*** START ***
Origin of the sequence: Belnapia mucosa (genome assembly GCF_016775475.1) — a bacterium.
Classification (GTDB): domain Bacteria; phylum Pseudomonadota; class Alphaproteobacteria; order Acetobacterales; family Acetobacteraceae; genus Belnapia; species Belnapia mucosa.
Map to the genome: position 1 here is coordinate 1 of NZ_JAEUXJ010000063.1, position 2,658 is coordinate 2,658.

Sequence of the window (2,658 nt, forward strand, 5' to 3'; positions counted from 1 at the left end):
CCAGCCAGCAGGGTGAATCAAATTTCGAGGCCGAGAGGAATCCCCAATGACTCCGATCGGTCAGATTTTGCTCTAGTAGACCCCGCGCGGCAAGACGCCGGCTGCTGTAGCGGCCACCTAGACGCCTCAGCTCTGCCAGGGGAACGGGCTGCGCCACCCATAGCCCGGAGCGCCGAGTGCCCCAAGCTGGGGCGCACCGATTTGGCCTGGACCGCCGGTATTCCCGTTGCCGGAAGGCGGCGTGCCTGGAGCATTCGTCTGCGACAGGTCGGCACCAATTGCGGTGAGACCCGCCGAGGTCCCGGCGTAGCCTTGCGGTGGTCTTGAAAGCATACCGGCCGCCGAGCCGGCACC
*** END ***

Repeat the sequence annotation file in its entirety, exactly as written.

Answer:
Origin of the sequence: Belnapia mucosa (genome assembly GCF_016775475.1) — a bacterium.
Classification (GTDB): domain Bacteria; phylum Pseudomonadota; class Alphaproteobacteria; order Acetobacterales; family Acetobacteraceae; genus Belnapia; species Belnapia mucosa.
Map to the genome: position 1 here is coordinate 1 of NZ_JAEUXJ010000063.1, position 2,658 is coordinate 2,658.

Sequence of the window (2,658 nt, forward strand, 5' to 3'; positions counted from 1 at the left end):
CCAGCCAGCAGGGTGAATCAAATTTCGAGGCCGAGAGGAATCCCCAATGACTCCGATCGGTCAGATTTTGCTCTAGTAGACCCCGCGCGGCAAGACGCCGGCTGCTGTAGCGGCCACCTAGACGCCTCAGCTCTGCCAGGGGAACGGGCTGCGCCACCCATAGCCCGGAGCGCCGAGTGCCCCAAGCTGGGGCGCACCGATTTGGCCTGGACCGCCGGTATTCCCGTTGCCGGAAGGCGGCGTGCCTGGAGCATTCGTCTGCGACAGGTCGGCACCAATTGCGGTGAGACCCGCCGAGGTCCCGGCGTAGCCTTGCGGTGGTCTTGAAAGCATACCGGCCGCCGAGCCGGCACC